The first test was conducted under a dry-lot management system and the results were: complete control in 72 hours, with residual control lasting until termination of the test, 28 days later.

TEST NO. 2

The second test was conducted under a confinement management system and the results were: complete control within 72 hours with control lasting for 28 days, the remainder of the test.

The tests were conducted by cutting 6-gram strips of resin which have been impregnated with 20% dichloruos as are commonly sold as medalions for control of fleas on household pests and obtained from Zoecon-Thuron Chemical Company of Dallas, Texas. These strips were hung from each of the ears of the hog by metal hog rings. The same strips remained for the entire test.

The drawing shows a preferred type of embodiment for an ear tag 10 to practice this invention.

As may be seen, it is an adaptation of tags well known and commonly on the market. I.e., there is a flat, planer tab or surface 14. The flat surface is adapted to have an indicium such as a number placed thereon. These tags are commonly used in animal husbandry to identify the animals. Spike 12 is attached to right angles to tab 10. The spike has retainer flaps 16 thereon to retain the tab in the ear. As described to this point the tab is standard. It will be understood that the spike and flaps form means for attaching the tag to the ear of the animal. These means may take different forms in tags of different manufacturers.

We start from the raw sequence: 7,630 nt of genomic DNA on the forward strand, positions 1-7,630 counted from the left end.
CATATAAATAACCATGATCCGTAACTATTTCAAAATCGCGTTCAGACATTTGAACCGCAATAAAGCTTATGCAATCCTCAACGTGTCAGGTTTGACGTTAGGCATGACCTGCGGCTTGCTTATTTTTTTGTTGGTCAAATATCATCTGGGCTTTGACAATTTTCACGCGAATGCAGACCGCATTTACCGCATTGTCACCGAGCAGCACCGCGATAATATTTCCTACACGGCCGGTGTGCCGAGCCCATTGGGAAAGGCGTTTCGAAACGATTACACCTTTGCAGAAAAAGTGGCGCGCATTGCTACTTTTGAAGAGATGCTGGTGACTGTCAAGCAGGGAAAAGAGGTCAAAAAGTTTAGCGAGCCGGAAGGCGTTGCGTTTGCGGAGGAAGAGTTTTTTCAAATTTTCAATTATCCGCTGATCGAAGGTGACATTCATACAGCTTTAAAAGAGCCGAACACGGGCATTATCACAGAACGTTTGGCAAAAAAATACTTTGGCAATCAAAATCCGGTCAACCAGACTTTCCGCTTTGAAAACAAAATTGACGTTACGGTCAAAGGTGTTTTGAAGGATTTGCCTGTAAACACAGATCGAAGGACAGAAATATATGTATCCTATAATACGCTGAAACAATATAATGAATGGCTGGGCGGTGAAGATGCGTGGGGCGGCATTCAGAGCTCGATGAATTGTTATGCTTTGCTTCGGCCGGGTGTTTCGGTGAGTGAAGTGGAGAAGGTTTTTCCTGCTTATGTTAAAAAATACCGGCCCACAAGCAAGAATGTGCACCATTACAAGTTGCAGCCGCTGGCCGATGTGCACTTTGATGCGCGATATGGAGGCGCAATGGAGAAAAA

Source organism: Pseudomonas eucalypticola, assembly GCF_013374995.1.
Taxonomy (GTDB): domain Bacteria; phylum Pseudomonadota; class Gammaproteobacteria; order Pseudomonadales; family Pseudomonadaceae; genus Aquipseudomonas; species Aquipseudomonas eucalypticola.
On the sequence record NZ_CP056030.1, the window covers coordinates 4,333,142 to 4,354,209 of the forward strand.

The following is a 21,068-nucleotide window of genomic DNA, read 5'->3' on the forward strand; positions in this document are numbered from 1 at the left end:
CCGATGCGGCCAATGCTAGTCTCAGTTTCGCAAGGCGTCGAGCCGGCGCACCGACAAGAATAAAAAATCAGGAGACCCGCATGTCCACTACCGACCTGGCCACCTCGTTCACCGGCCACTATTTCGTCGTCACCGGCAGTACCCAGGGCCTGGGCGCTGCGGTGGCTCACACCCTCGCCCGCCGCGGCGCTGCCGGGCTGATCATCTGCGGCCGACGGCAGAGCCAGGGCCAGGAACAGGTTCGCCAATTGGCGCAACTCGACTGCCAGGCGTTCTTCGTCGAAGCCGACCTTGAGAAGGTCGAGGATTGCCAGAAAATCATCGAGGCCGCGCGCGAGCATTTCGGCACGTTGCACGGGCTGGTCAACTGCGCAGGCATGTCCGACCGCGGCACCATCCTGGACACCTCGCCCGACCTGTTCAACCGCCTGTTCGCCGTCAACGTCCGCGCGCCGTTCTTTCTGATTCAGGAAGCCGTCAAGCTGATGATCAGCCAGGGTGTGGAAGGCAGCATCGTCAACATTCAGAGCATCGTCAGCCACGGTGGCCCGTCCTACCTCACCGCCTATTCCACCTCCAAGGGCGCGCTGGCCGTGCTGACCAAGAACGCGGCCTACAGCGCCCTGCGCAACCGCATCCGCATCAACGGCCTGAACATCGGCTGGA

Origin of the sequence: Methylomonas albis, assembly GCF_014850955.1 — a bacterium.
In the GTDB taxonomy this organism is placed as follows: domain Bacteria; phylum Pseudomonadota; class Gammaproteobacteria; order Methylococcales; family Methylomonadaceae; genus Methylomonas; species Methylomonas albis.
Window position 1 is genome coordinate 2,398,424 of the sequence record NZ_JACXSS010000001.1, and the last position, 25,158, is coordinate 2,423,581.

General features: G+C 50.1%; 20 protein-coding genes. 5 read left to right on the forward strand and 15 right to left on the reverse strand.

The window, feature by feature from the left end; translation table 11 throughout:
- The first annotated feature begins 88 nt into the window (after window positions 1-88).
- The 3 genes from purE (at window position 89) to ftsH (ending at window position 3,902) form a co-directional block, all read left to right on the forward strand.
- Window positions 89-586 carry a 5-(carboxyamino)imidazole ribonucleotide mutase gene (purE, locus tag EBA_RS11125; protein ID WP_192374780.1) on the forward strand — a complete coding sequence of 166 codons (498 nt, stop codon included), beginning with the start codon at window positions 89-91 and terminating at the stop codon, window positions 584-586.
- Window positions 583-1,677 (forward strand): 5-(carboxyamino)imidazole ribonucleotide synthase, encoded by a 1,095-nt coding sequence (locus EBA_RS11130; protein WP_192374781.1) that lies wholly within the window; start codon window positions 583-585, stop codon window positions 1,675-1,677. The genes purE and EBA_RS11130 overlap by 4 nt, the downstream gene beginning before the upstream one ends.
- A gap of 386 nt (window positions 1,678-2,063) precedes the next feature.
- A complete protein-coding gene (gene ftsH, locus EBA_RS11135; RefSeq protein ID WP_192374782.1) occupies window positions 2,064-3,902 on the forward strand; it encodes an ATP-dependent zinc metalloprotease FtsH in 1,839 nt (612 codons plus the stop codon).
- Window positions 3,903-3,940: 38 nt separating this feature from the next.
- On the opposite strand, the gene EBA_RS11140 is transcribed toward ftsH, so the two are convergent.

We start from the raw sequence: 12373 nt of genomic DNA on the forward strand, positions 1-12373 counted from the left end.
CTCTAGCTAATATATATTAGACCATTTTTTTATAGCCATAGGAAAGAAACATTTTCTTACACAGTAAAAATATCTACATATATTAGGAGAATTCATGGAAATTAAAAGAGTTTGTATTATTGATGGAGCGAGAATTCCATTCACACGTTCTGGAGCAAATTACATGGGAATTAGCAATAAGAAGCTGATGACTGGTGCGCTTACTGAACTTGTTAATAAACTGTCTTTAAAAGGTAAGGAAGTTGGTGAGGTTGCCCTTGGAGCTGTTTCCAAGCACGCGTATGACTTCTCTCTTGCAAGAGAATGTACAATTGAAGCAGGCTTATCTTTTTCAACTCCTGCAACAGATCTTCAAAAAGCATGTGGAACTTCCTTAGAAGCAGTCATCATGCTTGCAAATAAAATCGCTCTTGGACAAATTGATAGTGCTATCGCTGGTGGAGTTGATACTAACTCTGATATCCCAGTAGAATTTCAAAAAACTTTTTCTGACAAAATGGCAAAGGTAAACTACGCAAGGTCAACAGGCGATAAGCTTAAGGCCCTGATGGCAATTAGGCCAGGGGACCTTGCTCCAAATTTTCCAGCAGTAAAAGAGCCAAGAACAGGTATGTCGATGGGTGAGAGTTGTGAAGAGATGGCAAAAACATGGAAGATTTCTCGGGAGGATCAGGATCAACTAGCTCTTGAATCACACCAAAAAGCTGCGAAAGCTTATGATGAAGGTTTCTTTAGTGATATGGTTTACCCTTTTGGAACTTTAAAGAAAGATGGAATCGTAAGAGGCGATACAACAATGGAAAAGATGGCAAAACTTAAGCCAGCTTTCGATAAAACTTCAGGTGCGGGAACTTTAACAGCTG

Upon the planer surface or flat surface 14 of the tag 10, I have formed pocket 18. The pocket is formed by having a loop of the material attached to the tag. The tags are customarily made of "plastic" or other synthetic material.

Material 20 (in this case in the form of resin impregnated with dichlorvos) is inserted into the pocket 18. The pocket 18 is rectangular in shape and is open at the top. A plurality of holes 22 in the pocket 18 prevent air circulation around material 20.

Therefore, it may be seen that I have provided an ear tag which identification of the animal and also a pocket into which the dichlorvos strips may be inserted. Also, if any other material, such as some other insecticide or pesticide or other material, is desired to be inserted therein, it can be done. In addition, after the effective life of the first strip has expired, fresh material may be inserted in the pockets.

The embodiment shown and described above is only exemplary. I do not claim to have invented all the parts, elements or steps described. Various modifications can be made in the construction, material, arrangement, and operation, and be e within the scope of my invention. The limits of the invention and the bounds of the patent protection are measured by and defined in the following claims. The restrictive description and drawing of the specific example above do not point out what an infringement of this patent would be, but are to enable the reader to make and use the invention.

Patent Citations